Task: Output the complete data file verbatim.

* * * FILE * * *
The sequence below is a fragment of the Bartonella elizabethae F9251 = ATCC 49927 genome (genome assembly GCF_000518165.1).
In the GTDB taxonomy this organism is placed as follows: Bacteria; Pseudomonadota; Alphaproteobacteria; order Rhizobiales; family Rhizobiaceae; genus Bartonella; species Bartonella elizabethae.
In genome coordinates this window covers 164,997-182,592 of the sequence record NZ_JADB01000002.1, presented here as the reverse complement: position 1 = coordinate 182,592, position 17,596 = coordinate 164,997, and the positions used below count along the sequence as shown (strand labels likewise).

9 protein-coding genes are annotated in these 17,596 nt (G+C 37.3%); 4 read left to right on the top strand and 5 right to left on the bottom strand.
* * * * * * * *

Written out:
The sequence below is a fragment of the Bartonella elizabethae F9251 = ATCC 49927 genome (genome assembly GCF_000518165.1).
In the GTDB taxonomy this organism is placed as follows: Bacteria; Pseudomonadota; Alphaproteobacteria; order Rhizobiales; family Rhizobiaceae; genus Bartonella; species Bartonella elizabethae.
In genome coordinates this window covers 164,997-182,592 of the sequence record NZ_JADB01000002.1, presented here as the reverse complement: position 1 = coordinate 182,592, position 17,596 = coordinate 164,997, and the positions used below count along the sequence as shown (strand labels likewise).

9 protein-coding genes are annotated in these 17,596 nt (G+C 37.3%); 4 read left to right on the top strand and 5 right to left on the bottom strand.